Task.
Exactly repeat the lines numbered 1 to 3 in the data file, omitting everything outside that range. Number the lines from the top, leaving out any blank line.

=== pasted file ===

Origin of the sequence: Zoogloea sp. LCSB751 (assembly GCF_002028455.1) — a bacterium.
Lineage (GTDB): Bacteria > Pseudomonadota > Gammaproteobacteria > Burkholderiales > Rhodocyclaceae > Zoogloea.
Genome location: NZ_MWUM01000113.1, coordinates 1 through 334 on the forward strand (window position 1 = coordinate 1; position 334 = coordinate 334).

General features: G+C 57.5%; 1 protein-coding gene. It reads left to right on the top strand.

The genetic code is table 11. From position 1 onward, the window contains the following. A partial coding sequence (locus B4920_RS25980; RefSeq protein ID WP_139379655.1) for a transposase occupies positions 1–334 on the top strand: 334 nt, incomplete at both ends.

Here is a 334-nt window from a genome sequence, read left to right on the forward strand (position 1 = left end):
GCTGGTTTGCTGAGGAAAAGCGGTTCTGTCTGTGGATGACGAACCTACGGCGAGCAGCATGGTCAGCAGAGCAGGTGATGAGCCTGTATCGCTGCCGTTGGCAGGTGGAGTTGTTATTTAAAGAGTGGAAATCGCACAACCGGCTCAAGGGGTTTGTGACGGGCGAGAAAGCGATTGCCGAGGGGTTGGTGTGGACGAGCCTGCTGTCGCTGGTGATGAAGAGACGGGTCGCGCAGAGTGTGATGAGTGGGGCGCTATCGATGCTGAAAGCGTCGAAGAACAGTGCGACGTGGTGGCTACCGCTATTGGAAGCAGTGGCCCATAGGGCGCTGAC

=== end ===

Origin of the sequence: Zoogloea sp. LCSB751 (assembly GCF_002028455.1) — a bacterium.
Lineage (GTDB): Bacteria > Pseudomonadota > Gammaproteobacteria > Burkholderiales > Rhodocyclaceae > Zoogloea.
Genome location: NZ_MWUM01000113.1, coordinates 1 through 334 on the forward strand (window position 1 = coordinate 1; position 334 = coordinate 334).